The ROK President on Wednesday said the improvement of North-South relations is not an “incidental effect” of progress in DPRK-U.S. ties and that economic cooperation and peace between the two Koreas will bring about the “true liberation” of the peninsula.
In a speech to mark Korea’s Liberation Day, President Moon Jae-in also pledged to take a “bold step” towards ending the Korean War and the denuclearization of the peninsula when he visits Pyongyang next month.
“Though difficult processes such as the denuclearization of the Korean Peninsula and economic revitalization await us, there is nothing to fear if we join hands together as we always have,” Moon said in a speech at the National Museum of Korea.
“The courage and determination that helped achieve liberation earlier will bring us true liberation characterized by peace and prosperity going beyond the division,” he continued.
Citing research by the state-run Korea Institute for International Economic Policy (KIEP), the President said inter-Korean economic cooperation could bring in KRW 170 trillion (USD$150 billion) over the next 30 years.
Moon also promised to “establish the inter-Korean relationship with a deeper level of trust” and to promote DPRK-U.S. negotiations on the nuclear issue.
“I believe in the importance of recognition that we are the protagonists in Korean Peninsula-related issues,” he said. “Developments in inter-Korean relations are not an incidental effect of progress in the relationship between the North and the United States.”
Rather, Moon said, the development of the inter-Korean ties was an “impetus to accelerate the denuclearization of the Korean peninsula,” adding that history showed that amicable relations led to reduced tensions on the peninsula.
In his speech, the South Korean President called on the North to completely denuclearize and on the “U.S. to swiftly propel corresponding and comprehensive measures.”
He also emphasized the importance of creating an economic community between the two Koreas, although he reiterated Seoul’s stance that “full-fledged” economic cooperation can be achieved only when the denuclearization of the peninsula takes place.
“It’s true liberation for us to form a single economic community… and to freely travel between the two Koreas, even if political unification is far away,” he said.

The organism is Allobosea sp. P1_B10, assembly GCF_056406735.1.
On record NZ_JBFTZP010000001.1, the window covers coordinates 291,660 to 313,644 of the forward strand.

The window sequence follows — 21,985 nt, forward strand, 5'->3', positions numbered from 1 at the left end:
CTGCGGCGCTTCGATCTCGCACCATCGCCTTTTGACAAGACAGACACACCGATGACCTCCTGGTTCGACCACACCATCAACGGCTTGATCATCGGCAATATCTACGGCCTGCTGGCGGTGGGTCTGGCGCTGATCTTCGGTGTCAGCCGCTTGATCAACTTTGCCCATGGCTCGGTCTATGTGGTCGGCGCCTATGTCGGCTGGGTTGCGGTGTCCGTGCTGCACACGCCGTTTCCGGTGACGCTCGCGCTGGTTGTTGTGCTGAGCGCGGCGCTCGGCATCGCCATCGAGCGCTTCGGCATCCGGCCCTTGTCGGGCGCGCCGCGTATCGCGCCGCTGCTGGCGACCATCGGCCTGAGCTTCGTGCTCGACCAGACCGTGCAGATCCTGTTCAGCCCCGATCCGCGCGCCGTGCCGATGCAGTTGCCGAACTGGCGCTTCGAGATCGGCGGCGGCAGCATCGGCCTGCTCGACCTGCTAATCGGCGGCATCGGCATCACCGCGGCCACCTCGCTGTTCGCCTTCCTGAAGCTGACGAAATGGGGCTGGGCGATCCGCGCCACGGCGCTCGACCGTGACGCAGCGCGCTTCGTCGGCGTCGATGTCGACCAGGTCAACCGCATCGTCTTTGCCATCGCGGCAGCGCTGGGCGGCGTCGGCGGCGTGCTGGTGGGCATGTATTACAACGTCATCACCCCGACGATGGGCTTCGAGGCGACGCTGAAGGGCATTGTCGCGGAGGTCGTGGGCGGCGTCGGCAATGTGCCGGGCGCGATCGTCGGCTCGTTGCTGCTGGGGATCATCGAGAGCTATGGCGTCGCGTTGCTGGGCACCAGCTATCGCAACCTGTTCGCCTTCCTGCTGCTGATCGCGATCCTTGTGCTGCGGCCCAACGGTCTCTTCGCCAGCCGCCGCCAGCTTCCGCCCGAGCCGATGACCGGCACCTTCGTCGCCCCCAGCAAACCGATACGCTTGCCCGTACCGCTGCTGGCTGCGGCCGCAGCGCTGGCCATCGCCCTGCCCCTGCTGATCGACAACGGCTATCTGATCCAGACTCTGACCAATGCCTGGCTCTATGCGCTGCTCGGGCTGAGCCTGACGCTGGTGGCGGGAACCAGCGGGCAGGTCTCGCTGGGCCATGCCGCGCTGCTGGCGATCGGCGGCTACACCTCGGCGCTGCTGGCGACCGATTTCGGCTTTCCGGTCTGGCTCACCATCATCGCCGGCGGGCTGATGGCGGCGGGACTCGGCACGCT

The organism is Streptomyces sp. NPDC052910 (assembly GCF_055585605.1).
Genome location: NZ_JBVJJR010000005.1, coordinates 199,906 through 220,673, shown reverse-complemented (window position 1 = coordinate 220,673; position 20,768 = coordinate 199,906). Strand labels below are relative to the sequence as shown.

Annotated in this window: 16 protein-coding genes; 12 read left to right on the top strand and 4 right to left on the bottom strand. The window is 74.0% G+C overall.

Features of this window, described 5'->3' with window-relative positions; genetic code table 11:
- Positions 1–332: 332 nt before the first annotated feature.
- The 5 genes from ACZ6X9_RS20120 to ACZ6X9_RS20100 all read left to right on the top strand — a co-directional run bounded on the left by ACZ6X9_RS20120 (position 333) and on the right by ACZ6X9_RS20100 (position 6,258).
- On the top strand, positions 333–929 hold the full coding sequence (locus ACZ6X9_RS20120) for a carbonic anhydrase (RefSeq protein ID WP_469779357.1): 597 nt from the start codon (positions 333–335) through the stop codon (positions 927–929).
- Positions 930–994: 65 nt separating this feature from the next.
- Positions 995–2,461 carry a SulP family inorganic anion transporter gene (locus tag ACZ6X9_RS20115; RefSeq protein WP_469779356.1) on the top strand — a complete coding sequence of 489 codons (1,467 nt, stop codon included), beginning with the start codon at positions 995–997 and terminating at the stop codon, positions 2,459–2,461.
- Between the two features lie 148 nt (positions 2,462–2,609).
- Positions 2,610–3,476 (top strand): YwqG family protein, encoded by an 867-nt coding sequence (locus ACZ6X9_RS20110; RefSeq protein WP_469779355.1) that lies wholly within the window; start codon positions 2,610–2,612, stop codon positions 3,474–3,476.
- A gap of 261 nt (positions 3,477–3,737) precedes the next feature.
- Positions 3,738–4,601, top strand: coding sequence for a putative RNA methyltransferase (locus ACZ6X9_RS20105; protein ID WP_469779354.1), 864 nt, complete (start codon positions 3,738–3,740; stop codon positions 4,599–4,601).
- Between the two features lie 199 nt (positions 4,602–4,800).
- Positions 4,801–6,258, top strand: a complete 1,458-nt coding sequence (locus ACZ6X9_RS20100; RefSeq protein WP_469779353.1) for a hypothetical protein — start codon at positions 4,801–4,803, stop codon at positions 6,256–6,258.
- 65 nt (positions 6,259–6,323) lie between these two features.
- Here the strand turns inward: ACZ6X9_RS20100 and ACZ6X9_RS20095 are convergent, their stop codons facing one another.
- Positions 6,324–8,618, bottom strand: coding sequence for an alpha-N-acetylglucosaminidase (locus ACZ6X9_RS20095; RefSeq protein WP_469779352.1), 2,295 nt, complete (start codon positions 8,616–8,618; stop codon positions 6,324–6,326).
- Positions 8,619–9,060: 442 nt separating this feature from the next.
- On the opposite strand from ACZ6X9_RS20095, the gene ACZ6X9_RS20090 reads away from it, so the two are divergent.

“When we realize the dream of peace economy and economic community, our economy can take a new leap. We can bring the day our entire people can live well together forward.”
Moon announced that Seoul aims to hold a groundbreaking ceremony connecting the two Koreas’ railways and roads within the year.
April’s Panmunjom Declaration saw the two Koreas agree to push ahead with the connection, modernization, and utilization of the Donghae (East Sea) and Gyeongui (Seoul-Sinuiju) railways and roads.
“The reconnection of railroads and roads is the beginning of mutual prosperity on the Korean peninsula,” Moon said.
“I propose the creation of the East Asian Railroad Community today, encompassing six Northeast Asian countries and the United States.”
The South Korean President said the plan would lead to the creation of an East Asian energy and economic community, as well as serve as a starting point for a regional peace and security regime.
In his speech, the South Korean President reiterated his plan to establish a “special economic zone for unification” on the border areas in Gyeonggi and Gangwon Province when military tensions are alleviated and a peace treaty is signed.
Seoul will gain huge economic advantages should work at the now-shuttered Kaesong Industrial Complex (KIC) and tourism at Mount Kumgang be resumed, he added, along with projects connecting railways and developing underground resources.
The South Korean government should create 8900 jobs and “achieve the rapid economic growth” of Goseong County in Gangwon Province through Mount Kumgang tourism, Moon said, adding the KIC had been a “rich repository” of jobs for around 100,000 people.
One of the major policy tasks of the Moon administration is the “New Economic Map” Initiative and to see the economic unification of the Korean peninsula.
That initiative would see three economic belts connect the two Koreas: an energy-resource belt on the East Sea coast, an industrial-logistics and distribution-transportation belt in the West Sea coast, and an environment-tourism belt at the Demilitarized Zone (DMZ).
Reacting to the speech, one South Korean expert said Moon’s comments can be positively assessed in the sense that they showed an “active approach toward North Korean issues.”
“But it is necessary for the South Korean government to clarify what the concept of ‘complete denuclearization’ of the Korean peninsula means… to promote the DPRK-U.S. nuclear talks,” Cheong Seong-chang, Vice President of Research Planning at the Sejong Institute, said.
Cheong said Seoul needs to “propose a practical roadmap on how to realize that goal.”
“If Seoul has the stance that a peace treaty can only be signed when complete denuclearization is achieved, it’s difficult for concerned countries to predict when a peace treaty will be concluded even if they declare the end of the war this year,” he continued.
Edited by Oliver Hotham
Featured Image: Blue House
Join the influential community of members who rely on NK News original news and in-depth reporting.
Subscribe to read the remaining 861 words of this article.